The real question should be;"Is Wal-Mart good for this country?"I think not,just try to find anything that says made in America there,then ask who is getting the money? It ain't the U.S. worker that's for sure.This is a case of short sightedness,until we find out much much later that this isn't good for our ecconomy and then we'll scream at the U.S. government "how did this happen?"....the answer is in the mirror pal,which you buy at Wal-Mart.
Rebecca Smith September 21, 2012 at 12:10 AM
Too bad the PZC probably doesn't read Patch comments. Responding to several previous comments: I'm puzzled why someone would suggest a commuter lot when there's already one practically next door. As well as multiple fast food places and a bus stop. Does that person live anywhere near here?? I was in favor of this at first, thinking it's already a commercial property, & has been an eyesore for some time--better than eliminating more open/wooded land or historic/quaint buildings. But I hadn't considered the MCC traffic issue or the real possibility that it might put ShopRite out of business. ("Superstore" means it will include groceries.) Suggesting things to go there instead of Walmart isn't really appropriate, tho, I don't think, as the point here is that a business has applied to do something with a property (which no one else--including the town--has shown any interest in since KMart closed?), & so the PZC is required to give a yes or no answer to that applying business. I don't think the town is looking to take on another big "what should we do with this space" issue like Broad St.just
Rebecca Smith September 21, 2012 at 12:15 AM
Yet. Just yet. [In trying to get the "j" to stop coming out upper case, I accidentally hit the "submit" button I guess!] P.S. To Patch: Why, at the bottom of the page, is there a sponsored link for a business in MISSOURI???!
Resident September 21, 2012 at 06:10 PM
ABG September 21, 2012 at 10:51 PM
Walmart still employees American workers. I don't think Walmart is any different than any other store. You can't find made in America anywhere. Our gov't is the one to blame by allowing these imports and the manufacturers for moving their business overseas. Oh yeah, union employees what more money, more benefits and more time off, which businesses can't control costs for in light of today's economy.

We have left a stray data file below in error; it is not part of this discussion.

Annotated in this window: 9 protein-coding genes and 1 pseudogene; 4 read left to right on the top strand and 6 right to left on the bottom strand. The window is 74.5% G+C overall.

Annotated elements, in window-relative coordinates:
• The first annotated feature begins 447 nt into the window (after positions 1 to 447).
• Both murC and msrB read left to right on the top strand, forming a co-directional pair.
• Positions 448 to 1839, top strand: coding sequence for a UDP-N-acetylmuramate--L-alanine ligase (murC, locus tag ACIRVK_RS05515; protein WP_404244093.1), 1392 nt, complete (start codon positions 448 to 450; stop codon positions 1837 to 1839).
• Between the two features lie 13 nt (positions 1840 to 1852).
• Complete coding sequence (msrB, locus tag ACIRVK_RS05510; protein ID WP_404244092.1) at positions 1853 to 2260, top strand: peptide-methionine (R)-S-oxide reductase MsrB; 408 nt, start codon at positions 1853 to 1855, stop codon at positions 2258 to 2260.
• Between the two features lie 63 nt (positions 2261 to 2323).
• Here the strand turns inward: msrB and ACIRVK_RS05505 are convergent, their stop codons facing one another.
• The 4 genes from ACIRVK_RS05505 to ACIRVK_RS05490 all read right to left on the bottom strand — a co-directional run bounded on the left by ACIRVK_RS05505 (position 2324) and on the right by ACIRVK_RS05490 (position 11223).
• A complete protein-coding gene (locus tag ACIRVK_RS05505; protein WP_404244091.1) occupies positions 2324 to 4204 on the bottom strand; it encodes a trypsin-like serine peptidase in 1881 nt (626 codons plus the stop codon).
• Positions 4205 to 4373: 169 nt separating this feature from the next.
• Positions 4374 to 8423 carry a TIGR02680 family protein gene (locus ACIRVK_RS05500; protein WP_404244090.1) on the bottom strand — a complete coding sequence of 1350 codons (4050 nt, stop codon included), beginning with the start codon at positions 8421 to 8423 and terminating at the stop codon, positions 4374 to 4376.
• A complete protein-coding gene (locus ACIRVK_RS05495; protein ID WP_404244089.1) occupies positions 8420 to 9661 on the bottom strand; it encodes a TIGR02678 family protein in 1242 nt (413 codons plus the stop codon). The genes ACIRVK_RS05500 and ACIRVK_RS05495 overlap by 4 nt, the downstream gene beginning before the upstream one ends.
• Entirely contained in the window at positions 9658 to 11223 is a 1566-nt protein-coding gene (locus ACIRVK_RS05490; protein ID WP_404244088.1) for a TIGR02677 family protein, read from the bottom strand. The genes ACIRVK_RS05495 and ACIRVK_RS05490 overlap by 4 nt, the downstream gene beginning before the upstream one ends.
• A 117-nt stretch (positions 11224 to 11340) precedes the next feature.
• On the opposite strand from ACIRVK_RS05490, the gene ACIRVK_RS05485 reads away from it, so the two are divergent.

James T. September 22, 2012 at 05:30 AM
Why not put the 2nd Walmart at the Parkade where they just tore everything out of?!
Brian Hurlburt September 22, 2012 at 01:15 PM
Manchester does not need another Walmart. As some have pointed out, what would happen to Shop Rite? How about Stop&Shop? What would the net effect be over the next five years? One commenter suggests we need the tax revenue, however we need sustainable able tax revenue, and adding another Walmart is clearly not the answer. More people won't suddenly appear to buy more stuff, that simply will not happen. So within a fully saturated retail landscape, what will the end result be? More blight. For every Job created by Walmart, 1.4 American jobs are lost.
Brian Hurlburt September 22, 2012 at 01:24 PM
There are two questions being debated here. The first is: does Manchester need another Walmart? The next is: is Walmart and their practices good for the USA?
Brian Hurlburt September 22, 2012 at 06:45 PM
Alan, I am not sure why you would have an issue with people who build the products and infrastructure that you need everyday, to be allowed a livable income. Your thinking is what has gotten us to where we are with today's economy. We need to re-evaluate our thinking on what it means to buy local (USA, and best to buy Connecticut). We all complain about high taxes and the dropping value of our real estate, then we don't even support our own economy in a responsible manner. We need to stop making the need for a livable wage the scapegoat for our problems, and take ownership of the real issues.
Bob Hetzel September 23, 2012 at 08:07 PM
At the nexus of three limited access highways and the historic Hartford Road/Silver Lane, why would Walmart NOT want to build a superstore there? They apparently don't have the space at Buckland Hills, and don't need the traffic congestion there. That store will certainly close. However, as Nutmegger writes, many of the conveniences I suggest for commuters are just across the street - but they require a car to get there! There's not even a cross-walk. I envision the sort (and scale) of conveniences that are in many gas stations, for the express riders who will be picked up or will ride an intra-city bus home, as well as the park-and-riders. As an example, think of a highway rest stop. As for the present park-and-ride, it might simply be landscaped.